A kindly sympathetic heart
Part 1 of a series on Charlotte Nicholls, who used her wealth to help others in Peterborough
Peterborough has been home to many high-profile women. Many carved their reputations as writers, of which we might note Frances Stewart, Catharine Parr Traill, and Margaret Laurence. Others earned fame as artists, of whom Katherine Wallis was an outstanding example during the early 20th century. Many were social activists, many getting their training in the Peterborough Protestant Home beginning in the 1860s and lasting to the current century. Of these, the leading lights were Louise Wallis, Helen Haultain, Jane Gifford Hall, Charlotte Nicholls and Margaret McWilliams.
Charlotte Nicholls (1817-1893), best known as Peterborough’s most generous benefactor and philanthropist, was also a social activist. During her lifetime she was actively supporting the Peterborough Protestant Home, St. Andrew’s Church, the YMCA and the Nicholls’ Hospital.
Charlotte Nicholls was born in the County Cavan, Ireland, and came to New York with her older brother, John F. Jackson (b. 1814), who was from the 1840s to the 1870s a saddler or harness maker in Madrid, New York, in St. Lawrence county. His wife was Lucinda (or Lorinda), was born in New York state around 1818.
Her brother’s son, Benjamin A. Jackson (1842-1896), was one of the heirs of the Nicholls estate. Benjamin’s brother, Robert D., showed up in the census for 1860. Both brothers were described as saddlers, like their father, and Benjamin remained a saddler or harness maker into the 1880s in Madrid.
Benjamin was appointed a lifetime trustee, but only lived six years longer than his aunt, dying Oct. 29, 1896 in Peterborough after suffering a stroke that caused paralysis from which he never recovered. He was a native of Madison, N.Y., and was survived by his widow, Susan M., aged 37. According to the obituary in the Peterborough Examiner, his only public position was as a trustee of the Nicholls estate, but “The kindly presence of the deceased will be greatly missed in his large circle of friends.”
Charlotte Nicholls lived for several years in New York City, and for many years she lived with the mother of Robert Nicholls, a prominent merchant in Peterborough, whom she married in 1847. She moved to Peterborough in 1843, and about 10 years later the couple moved into the Greek Revival house on Rubidge Street, which was built for Peregrine Maitland Grover around 1847 and used by the Corinthian Lodge for a few years between 1849 and 1853. The Nicholls added two wings on the house which occupied a small city block between St. Peter’s Roman Catholic Church (a cathedral after 1882) and St. Andrew’s Presbyterian Church.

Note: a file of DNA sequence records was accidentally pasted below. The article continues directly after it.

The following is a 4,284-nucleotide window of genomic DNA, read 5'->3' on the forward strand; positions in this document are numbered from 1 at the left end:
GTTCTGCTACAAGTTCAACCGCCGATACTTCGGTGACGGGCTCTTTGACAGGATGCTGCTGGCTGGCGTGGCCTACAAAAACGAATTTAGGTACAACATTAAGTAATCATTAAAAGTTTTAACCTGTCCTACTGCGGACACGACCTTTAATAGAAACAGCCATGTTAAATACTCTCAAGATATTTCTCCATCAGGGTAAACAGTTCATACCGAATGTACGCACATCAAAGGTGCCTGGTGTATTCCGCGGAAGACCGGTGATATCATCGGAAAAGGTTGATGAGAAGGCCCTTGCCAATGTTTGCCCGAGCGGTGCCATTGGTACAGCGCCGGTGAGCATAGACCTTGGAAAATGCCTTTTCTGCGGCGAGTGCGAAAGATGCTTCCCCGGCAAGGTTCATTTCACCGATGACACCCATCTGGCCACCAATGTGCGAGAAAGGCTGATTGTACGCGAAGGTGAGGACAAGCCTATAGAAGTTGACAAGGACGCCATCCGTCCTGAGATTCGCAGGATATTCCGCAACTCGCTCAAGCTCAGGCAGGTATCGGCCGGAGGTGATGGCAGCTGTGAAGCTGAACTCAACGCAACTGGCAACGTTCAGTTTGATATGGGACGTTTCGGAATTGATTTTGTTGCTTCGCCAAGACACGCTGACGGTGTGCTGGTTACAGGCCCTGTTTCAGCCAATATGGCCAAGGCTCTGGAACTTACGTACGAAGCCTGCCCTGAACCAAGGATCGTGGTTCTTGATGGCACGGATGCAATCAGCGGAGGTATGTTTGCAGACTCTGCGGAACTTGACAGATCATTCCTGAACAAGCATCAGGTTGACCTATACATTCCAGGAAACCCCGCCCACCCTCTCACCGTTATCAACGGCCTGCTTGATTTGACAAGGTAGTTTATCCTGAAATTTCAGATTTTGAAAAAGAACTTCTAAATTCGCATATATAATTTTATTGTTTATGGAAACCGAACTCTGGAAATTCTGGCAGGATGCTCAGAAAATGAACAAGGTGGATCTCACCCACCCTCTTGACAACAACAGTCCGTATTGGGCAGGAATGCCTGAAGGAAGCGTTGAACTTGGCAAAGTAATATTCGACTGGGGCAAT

The Review obituary noted, “She was a lady though who did not take selfish enjoyment out of her vast riches, but with a hand of benevolence and charity scattered her kindnesses here and there, and many a poor family will miss the loss of a kindly sympathetic heart and liberal hand, and will ever cherish the memory of their benefactor. All these little acts of kindness did not see the light of day or come to the public gaze, but they were prompted by the same spirit that inspired her to more munificent deeds. These are familiar to all our citizens, and will serve to keep green the memory of the departed.”
In the 1885 report of the Peterborough Protestant Home, Jane Gifford Hall reported, “The Committee of the Peterborough Protestant Home in presenting their annual report, desire to thank the Most High for his great goodness to this institution during the past year. In April, when our finances were in anything but a flourishing condition, Mrs. Nicholls very generously sent the handsome donation of $500, one amongst the other noble acts she is doing for our town. This enabled the Committee to get repairs and improvements made around the premises, as the sheds, etc. were fast falling into a state of dilapidation, also a verandah was put up on the side facing the railway for the comfort of the inmates.”